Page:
Some model parameters may be changed: The cell length can be adjusted. Usually, the Nagel/Schreckenberg model uses a cell length of 7.5 meter, while Helbing's model uses 2.5 meter. The slowdown probability specifies how often drivers slow down without any obvious reason (usually 50% for the Nagel/Schreckenberg model and 0.1% for Helbing's model). For the slow-to-start rules by Barlovic, Schreckenberg et al., the slowdown probablity is set to 1% for moving cars, whereas the probability that stopped cars do not accelerate when possible, can be selected (usually 50%). The density can be adjusted within reasonable limits. Lambda is a model parameter which specifies how fast drivers accelerate to their gap-dependent optimal velocity (usually 100% for the Nagel/Schreckenberg model and 77% for Helbing's model).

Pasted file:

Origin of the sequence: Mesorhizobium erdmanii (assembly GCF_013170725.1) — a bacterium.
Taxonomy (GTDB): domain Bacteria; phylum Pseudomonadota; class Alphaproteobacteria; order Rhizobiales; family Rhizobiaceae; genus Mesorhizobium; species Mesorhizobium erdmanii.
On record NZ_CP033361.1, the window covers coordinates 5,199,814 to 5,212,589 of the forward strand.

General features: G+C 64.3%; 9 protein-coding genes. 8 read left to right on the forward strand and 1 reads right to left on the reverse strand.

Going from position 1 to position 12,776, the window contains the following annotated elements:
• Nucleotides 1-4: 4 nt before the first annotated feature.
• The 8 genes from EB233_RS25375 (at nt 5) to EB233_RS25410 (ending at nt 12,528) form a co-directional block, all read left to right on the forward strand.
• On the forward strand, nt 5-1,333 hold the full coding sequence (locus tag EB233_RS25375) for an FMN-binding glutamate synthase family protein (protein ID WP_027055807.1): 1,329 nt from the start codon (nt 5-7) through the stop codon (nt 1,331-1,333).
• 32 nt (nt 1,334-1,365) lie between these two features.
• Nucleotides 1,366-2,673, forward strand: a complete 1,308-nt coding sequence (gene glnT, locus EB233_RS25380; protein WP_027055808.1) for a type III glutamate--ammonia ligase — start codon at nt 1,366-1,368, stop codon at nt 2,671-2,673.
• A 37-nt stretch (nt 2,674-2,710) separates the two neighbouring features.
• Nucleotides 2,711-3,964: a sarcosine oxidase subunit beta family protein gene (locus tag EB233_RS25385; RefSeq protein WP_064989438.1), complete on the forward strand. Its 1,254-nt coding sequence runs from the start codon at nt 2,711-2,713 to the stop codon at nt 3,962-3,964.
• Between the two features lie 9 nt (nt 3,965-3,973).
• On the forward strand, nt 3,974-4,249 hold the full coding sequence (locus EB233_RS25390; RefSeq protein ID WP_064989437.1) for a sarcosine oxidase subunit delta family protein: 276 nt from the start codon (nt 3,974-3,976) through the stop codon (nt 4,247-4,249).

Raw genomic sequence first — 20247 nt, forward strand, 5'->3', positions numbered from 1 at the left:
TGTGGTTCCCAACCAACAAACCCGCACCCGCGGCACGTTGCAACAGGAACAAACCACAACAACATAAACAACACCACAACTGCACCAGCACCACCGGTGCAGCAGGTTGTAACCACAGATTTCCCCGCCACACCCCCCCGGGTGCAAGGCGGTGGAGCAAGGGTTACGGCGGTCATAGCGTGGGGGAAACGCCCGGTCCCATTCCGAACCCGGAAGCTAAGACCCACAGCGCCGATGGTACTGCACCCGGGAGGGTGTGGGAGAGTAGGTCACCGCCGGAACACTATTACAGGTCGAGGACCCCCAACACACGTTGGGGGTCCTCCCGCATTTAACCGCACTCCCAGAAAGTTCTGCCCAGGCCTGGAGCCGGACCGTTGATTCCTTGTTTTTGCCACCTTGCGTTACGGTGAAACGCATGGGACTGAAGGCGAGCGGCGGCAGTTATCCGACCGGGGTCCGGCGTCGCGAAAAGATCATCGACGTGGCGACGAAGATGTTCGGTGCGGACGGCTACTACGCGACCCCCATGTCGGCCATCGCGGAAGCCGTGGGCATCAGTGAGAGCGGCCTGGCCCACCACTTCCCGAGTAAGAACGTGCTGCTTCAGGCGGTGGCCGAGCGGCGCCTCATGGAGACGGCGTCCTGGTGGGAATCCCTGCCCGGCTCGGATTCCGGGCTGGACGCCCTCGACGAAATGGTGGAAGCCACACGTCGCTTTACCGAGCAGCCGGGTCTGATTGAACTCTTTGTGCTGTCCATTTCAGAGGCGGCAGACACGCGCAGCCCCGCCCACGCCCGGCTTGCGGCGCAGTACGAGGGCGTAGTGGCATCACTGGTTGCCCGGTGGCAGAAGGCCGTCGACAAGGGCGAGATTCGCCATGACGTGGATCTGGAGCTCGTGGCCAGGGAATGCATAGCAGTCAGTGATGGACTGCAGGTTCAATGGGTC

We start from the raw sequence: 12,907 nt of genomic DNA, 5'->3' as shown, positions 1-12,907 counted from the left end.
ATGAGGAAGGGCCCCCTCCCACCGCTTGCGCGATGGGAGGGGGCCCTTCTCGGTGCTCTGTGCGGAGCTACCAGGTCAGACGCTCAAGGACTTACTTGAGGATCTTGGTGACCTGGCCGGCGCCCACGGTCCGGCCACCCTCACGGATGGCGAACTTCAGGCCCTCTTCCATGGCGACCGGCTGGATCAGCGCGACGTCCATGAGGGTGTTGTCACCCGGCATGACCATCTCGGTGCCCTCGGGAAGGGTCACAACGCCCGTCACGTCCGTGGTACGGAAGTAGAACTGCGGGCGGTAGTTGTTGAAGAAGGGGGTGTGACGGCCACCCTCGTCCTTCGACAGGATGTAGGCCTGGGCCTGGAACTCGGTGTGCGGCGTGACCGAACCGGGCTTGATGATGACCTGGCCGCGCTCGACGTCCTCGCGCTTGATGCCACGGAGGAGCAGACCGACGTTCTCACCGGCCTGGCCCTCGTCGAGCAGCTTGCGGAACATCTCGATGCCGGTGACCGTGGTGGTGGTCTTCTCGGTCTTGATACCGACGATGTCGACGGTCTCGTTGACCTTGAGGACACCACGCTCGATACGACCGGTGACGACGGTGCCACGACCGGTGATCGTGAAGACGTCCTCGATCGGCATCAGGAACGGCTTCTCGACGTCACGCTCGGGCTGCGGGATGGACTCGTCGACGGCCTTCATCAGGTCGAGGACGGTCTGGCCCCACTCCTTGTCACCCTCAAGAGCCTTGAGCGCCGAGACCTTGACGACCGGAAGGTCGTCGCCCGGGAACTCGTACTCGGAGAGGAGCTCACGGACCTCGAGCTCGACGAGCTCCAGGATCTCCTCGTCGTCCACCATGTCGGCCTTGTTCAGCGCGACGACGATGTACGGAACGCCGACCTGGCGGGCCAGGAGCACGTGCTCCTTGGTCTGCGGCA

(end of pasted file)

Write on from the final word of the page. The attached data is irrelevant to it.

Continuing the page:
The diagrams in the java applet above also require some explanations: The upper left one is a simple space-time plot of the vehicle positions. Red regions indicate congested traffic. As the vehicles move to the right, the jam waves propagate backwards in space. Below, one can see a picture of the simulated road with periodic boundary conditions.

In this simualation the local flow of vehicles
*q* [vehicles/time], the mean local velocity
*v* [distance/timestep] and the local density
*rho* [vehicles/distance] are measured.
The respective dependencies among these three quantities (so-called
fundamental diagrams) are plotted on the right side. The two bar charts on
the bottom show the global relative frequencies
*f* of the velocities and the gaps (i.e. the
number of empty sites between two consecutive vehicles), respectively.

You can download the source code of this applet written by Kai Bolay. It is based on B. Eisenblätter's and L. Neubert's Applet which was inspired by Cay Horstmann's Traffic Simulator Applet.